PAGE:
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Blog Post

#Tech2021: 10 Actionable Reforms the Biden Administration Could Take to Enhance Innovation, Strengthen Democracy

January 19, 2021
by
Digital Innovation and Democracy Initiative (GMF Digital)
3 min read
Photo Credit: spainter_vfx / Shutterstock

Based off its #Tech2021 agenda, the German Marshall Fund’s Digital New Deal project proposes ten reforms President-elect Joe Biden could implement to strengthen democracy and immediately help ordinary people and communities.

Nearly all of these ideas can be implemented immediately. Doing so would improve lives, enhance innovation, and strengthen the fabric of our democracy. They do not require new federal agencies or a dramatic reorganization—simply a mainstreaming of technology and innovation into the working of government.

Supply Chains and Trade

  1. Build resilient tech supply chains: The United States should secure its critical technology supply chains by reforming the federal acquisition process. The government needs the ability to assess supply chain risk. Liability for security and resilience of technology should be shifted to prime government contractors.

  2. Negotiate a digital trade agreement to open new markets for American businesses: To protect and create American jobs, spur innovation, and compete with China’s digital authoritarianism, the United States and its democratic allies should set high-standard rules for digital trade that allow businesses to operate globally and reach customers beyond their borders.

Digital Infrastructure

  1. Provide citizens one login to access government services and build resilient data infrastructure to protect citizens’ data: To improve the delivery of government services, the government should create secure digital identities for individuals to access those services and build resilient data architectures that protect data from being hacked, hijacked, or altered.

  2. Finish building broadband networks to reach every American: With a universal broadband guarantee, the government would treat broadband as a public good rather than a private endeavor, would lower barriers to access, and make certain that public-service content and essential digital services are available to all.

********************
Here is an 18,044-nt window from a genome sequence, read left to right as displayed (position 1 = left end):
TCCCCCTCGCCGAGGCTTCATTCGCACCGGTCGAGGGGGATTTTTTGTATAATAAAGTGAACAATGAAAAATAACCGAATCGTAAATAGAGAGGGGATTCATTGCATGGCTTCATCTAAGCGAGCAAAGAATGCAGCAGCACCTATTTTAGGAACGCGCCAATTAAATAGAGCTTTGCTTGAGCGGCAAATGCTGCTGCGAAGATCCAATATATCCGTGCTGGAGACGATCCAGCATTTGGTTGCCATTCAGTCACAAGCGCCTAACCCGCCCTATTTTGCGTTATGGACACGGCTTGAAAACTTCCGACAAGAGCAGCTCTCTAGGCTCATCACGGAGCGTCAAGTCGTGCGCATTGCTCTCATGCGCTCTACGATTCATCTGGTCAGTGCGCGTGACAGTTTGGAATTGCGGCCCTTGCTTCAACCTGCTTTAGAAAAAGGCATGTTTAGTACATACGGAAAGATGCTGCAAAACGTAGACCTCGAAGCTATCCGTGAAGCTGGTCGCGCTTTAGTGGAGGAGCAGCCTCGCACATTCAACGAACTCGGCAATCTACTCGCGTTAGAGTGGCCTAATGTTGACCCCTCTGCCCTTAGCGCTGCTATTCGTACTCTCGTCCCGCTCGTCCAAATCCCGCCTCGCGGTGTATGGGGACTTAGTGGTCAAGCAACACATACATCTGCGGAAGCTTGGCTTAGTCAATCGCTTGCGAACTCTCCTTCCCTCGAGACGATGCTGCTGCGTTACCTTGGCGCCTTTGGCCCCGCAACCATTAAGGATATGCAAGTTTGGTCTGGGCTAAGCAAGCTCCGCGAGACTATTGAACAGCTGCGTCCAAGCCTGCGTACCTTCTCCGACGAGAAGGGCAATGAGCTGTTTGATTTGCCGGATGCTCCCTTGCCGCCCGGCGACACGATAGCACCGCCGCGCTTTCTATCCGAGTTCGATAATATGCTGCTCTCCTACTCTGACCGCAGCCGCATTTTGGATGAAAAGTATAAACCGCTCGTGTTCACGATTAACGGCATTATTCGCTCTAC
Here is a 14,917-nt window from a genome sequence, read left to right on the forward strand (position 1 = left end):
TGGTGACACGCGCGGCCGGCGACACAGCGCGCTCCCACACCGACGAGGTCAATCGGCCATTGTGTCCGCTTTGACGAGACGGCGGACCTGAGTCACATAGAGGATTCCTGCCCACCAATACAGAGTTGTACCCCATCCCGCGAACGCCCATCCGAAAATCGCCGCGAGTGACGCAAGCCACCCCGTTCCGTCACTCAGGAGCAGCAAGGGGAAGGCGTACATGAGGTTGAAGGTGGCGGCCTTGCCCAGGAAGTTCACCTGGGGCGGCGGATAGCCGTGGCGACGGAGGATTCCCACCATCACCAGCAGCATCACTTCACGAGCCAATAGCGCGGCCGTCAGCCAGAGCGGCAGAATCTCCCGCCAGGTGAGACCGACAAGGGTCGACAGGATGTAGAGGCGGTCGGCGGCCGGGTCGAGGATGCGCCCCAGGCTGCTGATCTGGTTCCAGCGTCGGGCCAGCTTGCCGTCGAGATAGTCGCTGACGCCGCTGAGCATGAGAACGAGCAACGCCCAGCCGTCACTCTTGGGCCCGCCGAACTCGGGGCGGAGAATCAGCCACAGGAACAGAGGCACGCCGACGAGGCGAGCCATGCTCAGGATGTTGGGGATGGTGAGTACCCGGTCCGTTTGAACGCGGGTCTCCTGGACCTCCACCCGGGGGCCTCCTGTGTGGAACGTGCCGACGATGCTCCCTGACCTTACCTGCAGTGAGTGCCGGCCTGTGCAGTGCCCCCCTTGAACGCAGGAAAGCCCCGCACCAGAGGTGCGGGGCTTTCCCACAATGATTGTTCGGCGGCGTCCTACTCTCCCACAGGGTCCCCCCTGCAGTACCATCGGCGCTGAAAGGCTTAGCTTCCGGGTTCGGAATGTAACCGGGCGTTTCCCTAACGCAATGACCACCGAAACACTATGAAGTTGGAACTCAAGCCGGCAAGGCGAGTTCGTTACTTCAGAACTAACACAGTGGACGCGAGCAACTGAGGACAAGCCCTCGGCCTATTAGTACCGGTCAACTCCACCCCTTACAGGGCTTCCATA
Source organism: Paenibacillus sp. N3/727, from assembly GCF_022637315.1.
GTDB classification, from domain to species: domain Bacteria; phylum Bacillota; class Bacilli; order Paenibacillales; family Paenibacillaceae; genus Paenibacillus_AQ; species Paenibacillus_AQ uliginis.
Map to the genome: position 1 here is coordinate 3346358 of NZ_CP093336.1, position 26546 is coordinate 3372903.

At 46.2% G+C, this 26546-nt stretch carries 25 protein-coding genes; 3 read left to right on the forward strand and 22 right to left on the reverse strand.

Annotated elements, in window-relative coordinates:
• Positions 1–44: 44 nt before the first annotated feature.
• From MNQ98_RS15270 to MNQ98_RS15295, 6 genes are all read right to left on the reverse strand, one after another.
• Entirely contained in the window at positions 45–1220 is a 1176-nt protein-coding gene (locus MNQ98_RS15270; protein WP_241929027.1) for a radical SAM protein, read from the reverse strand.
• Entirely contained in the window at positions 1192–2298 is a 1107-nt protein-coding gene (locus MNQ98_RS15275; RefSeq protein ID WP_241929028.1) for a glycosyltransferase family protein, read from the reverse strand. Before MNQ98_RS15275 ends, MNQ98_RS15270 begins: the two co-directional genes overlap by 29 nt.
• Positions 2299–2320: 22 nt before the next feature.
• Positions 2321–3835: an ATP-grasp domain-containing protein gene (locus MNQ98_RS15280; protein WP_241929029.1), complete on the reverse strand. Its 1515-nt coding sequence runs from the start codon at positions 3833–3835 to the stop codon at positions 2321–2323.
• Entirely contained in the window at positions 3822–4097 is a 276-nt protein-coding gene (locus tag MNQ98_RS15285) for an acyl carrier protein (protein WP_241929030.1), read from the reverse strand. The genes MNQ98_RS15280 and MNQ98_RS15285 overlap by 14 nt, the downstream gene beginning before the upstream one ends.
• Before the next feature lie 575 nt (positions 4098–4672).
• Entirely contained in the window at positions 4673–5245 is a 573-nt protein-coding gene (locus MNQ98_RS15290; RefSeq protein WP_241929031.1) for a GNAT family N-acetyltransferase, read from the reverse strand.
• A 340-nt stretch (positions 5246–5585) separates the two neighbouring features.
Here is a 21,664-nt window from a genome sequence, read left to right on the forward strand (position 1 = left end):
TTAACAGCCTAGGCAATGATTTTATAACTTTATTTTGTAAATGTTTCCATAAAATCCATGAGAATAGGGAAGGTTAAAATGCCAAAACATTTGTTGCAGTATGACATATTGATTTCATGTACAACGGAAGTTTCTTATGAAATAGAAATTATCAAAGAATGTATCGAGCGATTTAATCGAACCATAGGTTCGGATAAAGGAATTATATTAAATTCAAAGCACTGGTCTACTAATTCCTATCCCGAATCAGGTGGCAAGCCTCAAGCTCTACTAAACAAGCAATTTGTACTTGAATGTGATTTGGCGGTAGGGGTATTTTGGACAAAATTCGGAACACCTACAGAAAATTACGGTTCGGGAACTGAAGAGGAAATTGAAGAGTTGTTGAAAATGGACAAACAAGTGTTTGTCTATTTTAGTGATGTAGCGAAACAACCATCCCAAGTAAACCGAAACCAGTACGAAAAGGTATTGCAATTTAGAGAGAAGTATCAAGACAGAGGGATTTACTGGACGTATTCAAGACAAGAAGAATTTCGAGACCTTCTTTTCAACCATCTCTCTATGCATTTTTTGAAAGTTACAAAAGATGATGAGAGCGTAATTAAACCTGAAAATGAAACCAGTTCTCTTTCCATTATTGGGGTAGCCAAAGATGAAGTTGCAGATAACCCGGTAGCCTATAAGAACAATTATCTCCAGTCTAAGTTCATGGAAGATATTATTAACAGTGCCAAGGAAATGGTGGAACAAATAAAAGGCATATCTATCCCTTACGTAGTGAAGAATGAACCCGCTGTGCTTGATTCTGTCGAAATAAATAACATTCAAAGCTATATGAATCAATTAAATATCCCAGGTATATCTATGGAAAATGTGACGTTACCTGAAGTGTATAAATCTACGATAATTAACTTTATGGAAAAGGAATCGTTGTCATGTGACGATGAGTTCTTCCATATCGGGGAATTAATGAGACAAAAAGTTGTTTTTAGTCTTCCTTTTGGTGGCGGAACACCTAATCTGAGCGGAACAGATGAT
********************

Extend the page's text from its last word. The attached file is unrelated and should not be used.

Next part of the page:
3. Establish a national green bank for green tech: Reaching the goal of 100 percent clean energy will require mobilizing public and private capital to build smart electrical grids, Internet-of-Things-enabled charging infrastructure, and other green-tech. The government should capitalize a National Green Bank to mobilize public and private capital to finance clean energy technology.

Workforce

  1. Allow portability of benefits, create universal occupational licensing reciprocity between states to create a more dynamic workforce in a digital economy: Digitalization has created opportunities for more mobile, flexible work, yet analog-age policies serve as barriers to Americans seeking new opportunities. The government should provide greater portability of benefits—such as retirement, unemployment, paid leave, retraining and skill development, and childcare—along with expanded licensing reciprocity to remove many of these barriers.

  2. Train a national tech strategy cohort: To prepare for a future in which national industrial strategy is as integral as military preparedness, the federal government should launch an effort to recruit, train, and maintain a cohort of tech strategists operating across the government.

Pro-Innovation Ground Rules

  1. Create new incentives to tackle online disinformation: The biggest platforms should develop a code of conduct including a new circuit breaker system—like those used to prevent market-driven panics and slow down high-frequency trading—to halt the viral rollercoaster and give platforms the opportunity to evaluate content before it reaches a mass audience and does irreversible harm.

  2. Implement a national open computing strategy: The government should provide subsidized cloud computing to lower cost barriers for scientific researchers, and allow the government to use its purchasing power to preserve Americans’ privacy by negotiating directly with cloud companies.

  3. Put on safety locks for predictive analytics: The government should establish a moratorium on the use of predictive analytics in the public sector, create transparency requirements for predictive analytics technologies acquired or used with federal funds, and require impact assessments of the risks posed by the algorithms at the heart of this technology.